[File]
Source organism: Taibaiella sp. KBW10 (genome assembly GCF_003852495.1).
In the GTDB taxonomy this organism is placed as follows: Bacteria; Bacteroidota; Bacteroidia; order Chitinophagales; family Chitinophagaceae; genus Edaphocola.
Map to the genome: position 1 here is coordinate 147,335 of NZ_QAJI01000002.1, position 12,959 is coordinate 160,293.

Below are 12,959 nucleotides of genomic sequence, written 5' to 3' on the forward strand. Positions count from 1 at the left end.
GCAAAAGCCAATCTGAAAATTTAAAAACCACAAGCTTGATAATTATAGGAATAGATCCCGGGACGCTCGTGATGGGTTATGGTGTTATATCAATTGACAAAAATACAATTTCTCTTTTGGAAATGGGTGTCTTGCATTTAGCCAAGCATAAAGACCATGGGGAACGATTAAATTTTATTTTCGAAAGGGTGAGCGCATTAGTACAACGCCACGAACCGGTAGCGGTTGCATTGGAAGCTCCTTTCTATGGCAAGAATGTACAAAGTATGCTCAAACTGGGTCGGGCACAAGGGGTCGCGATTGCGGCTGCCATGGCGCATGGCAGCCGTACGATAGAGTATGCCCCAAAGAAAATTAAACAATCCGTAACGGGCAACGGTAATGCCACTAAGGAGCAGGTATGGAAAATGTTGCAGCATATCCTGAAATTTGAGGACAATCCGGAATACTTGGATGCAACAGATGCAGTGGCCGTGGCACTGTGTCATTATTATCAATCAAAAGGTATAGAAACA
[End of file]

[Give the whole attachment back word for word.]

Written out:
Source organism: Taibaiella sp. KBW10 (genome assembly GCF_003852495.1).
In the GTDB taxonomy this organism is placed as follows: Bacteria; Bacteroidota; Bacteroidia; order Chitinophagales; family Chitinophagaceae; genus Edaphocola.
Map to the genome: position 1 here is coordinate 147,335 of NZ_QAJI01000002.1, position 12,959 is coordinate 160,293.

Below are 12,959 nucleotides of genomic sequence, written 5' to 3' on the forward strand. Positions count from 1 at the left end.
GCAAAAGCCAATCTGAAAATTTAAAAACCACAAGCTTGATAATTATAGGAATAGATCCCGGGACGCTCGTGATGGGTTATGGTGTTATATCAATTGACAAAAATACAATTTCTCTTTTGGAAATGGGTGTCTTGCATTTAGCCAAGCATAAAGACCATGGGGAACGATTAAATTTTATTTTCGAAAGGGTGAGCGCATTAGTACAACGCCACGAACCGGTAGCGGTTGCATTGGAAGCTCCTTTCTATGGCAAGAATGTACAAAGTATGCTCAAACTGGGTCGGGCACAAGGGGTCGCGATTGCGGCTGCCATGGCGCATGGCAGCCGTACGATAGAGTATGCCCCAAAGAAAATTAAACAATCCGTAACGGGCAACGGTAATGCCACTAAGGAGCAGGTATGGAAAATGTTGCAGCATATCCTGAAATTTGAGGACAATCCGGAATACTTGGATGCAACAGATGCAGTGGCCGTGGCACTGTGTCATTATTATCAATCAAAAGGTATAGAAACA